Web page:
Ryan Morgan, News Editor:
Police Chief Joseph Dooley presided this year, setting bails at the fifth annual Jail N’ Bail for the first time.
“I always like to catch the bad guys so this is definitely different,” said Dooley. “I was asked to be a judge this year and of course said yes to support the fundraiser. It’s a good time, people are here laughing and smiling because it is all for a good cause.”
The event is put on by Beta Mu Sigma fraternity and the campus police. Students, faculty and staff fill out “warrants” for the arrest of other members of the Southern community. Willing participants are escorted to the mock jail, bail is set, and the volunteer is asked to raise the money before leaving the cell. Proceeds go to Special Olympics Connecticut. Dave Langer, current treasurer and next year’s president of Beta Mu Sigma, said the partnership with Special Olympics Conn. goes back to the first Jail N’ Bail.
Junior Kelly Pereira took part in the event for the first time this year.
“I got handcuffed and the big whale [The CT Whale hockey mascot] brought me in,” said Pereira. “My bail is $65 so I’ve been calling my family and begging for dollars for over an hour and a half. It is fun and you are raising money for Special Olympics so why not?”
Bringing in mascots, like the whale, was a new initiative this year. Langer said he focused more on public relations this year than in years past and looked to bring in mascots to add a little something to the event.
The event has exceeded expectations over the years and has been given multiple awards. Beta Mu Sigma was honored with the 2008 Outstanding Charitable Donation Award and the On Going Greek Service Project in 2009 for their work since 2004. Overall, Langer said the fraternity has donated over $80,000 to Special Olympics Conn. since 2004.
“We are still waiting to hear back from Special Olympics Conn., since they collected most of the money, but for a rough estimate, we collected about $8,000 in cash alone,” said Langer.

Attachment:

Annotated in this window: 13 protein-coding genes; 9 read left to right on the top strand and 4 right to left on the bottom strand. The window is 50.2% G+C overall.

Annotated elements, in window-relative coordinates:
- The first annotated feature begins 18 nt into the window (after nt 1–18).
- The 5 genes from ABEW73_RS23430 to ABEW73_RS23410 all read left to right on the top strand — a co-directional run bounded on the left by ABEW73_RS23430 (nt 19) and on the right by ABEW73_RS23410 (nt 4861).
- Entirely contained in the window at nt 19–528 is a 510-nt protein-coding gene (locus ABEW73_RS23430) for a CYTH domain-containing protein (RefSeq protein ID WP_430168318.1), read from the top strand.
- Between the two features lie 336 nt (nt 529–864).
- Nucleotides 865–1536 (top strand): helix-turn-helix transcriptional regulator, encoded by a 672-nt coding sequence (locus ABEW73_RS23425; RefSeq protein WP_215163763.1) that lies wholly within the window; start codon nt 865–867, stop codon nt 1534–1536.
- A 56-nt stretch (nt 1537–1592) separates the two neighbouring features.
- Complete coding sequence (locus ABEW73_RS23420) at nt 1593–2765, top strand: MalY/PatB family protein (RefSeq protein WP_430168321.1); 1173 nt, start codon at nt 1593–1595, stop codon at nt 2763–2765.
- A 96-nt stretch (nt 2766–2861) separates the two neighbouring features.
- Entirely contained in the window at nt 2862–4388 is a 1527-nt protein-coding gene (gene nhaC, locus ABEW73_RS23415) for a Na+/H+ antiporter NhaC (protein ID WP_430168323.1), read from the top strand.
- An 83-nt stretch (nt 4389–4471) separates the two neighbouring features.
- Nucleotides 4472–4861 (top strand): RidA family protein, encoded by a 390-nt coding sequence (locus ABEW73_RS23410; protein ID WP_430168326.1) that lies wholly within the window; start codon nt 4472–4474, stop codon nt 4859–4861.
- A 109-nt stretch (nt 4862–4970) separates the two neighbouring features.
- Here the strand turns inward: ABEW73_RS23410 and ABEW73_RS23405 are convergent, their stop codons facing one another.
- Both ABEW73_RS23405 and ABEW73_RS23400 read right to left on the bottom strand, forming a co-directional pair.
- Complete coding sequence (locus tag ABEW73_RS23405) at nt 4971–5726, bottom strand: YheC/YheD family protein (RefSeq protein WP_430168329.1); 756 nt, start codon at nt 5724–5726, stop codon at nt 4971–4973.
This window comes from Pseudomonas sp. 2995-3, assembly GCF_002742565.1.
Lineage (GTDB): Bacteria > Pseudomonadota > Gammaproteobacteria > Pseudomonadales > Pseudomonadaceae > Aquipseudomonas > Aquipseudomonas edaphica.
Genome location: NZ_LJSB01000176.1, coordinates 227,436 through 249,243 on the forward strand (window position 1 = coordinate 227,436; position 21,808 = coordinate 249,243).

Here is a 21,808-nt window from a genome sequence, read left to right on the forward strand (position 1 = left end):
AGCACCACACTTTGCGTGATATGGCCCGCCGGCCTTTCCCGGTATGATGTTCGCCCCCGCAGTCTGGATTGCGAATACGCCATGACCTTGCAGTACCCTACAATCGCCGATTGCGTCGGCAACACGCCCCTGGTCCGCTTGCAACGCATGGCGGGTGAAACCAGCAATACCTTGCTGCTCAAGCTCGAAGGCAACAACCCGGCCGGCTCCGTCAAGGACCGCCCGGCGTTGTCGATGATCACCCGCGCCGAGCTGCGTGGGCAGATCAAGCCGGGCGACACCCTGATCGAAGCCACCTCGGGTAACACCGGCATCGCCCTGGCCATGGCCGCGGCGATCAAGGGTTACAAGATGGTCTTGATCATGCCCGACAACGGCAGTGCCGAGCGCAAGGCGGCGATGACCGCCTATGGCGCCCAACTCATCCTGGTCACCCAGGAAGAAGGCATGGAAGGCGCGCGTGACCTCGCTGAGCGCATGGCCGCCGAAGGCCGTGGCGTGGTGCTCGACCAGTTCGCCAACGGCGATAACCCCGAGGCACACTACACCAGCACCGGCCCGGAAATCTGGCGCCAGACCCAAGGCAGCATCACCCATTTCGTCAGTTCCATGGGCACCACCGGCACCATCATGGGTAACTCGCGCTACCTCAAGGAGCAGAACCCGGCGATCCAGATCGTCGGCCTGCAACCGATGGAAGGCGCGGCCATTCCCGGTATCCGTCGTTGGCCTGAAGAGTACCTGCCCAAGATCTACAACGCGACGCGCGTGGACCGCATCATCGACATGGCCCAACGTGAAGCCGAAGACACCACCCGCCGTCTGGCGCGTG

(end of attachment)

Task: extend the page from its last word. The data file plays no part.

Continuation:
The fraternity has helped at other local Jail N’ Bails at Fairfield University and Sacred Heart University. Langer said between all three universities, over $150,000 has been raised in the past five years.
“Beta Mu Sigma’s support for this is phenomenal,” said Dooley. “They work so hard and the faces in the athletes that come in June for the games says it all. I have to tip my hat off to so many people. These guys are doing great things here.”
Some professors even cancelled class for the event.
“I was teaching my class, history 106, and I just started talking for about 10 minutes and was about to get into my regular lecture when the police walked in and handcuffed me,” said Tom Radice of the history department, who was arrested for the first time last week. “[The class] stayed for about five minutes and I got about $35 out of them before they left as fast as they could.”
Radice said he’d stay in the cell until he met his $85 bail.
Looking forward, Langer said some changes are being considered. From banning arresting during class to asking other organizations to help work the event, Beta Mu Sigma has decisions to make as they look forward to holding more successful Jail N’ Bails in the future.
“When I was down in Fairfield, a woman came up to me and said, ‘what you guys do for Special Olympics is so great and it can’t be beat,’” said Langer. “Hearing that and seeing the faces of the athletes light up makes my job so much easier and it is just incredible.”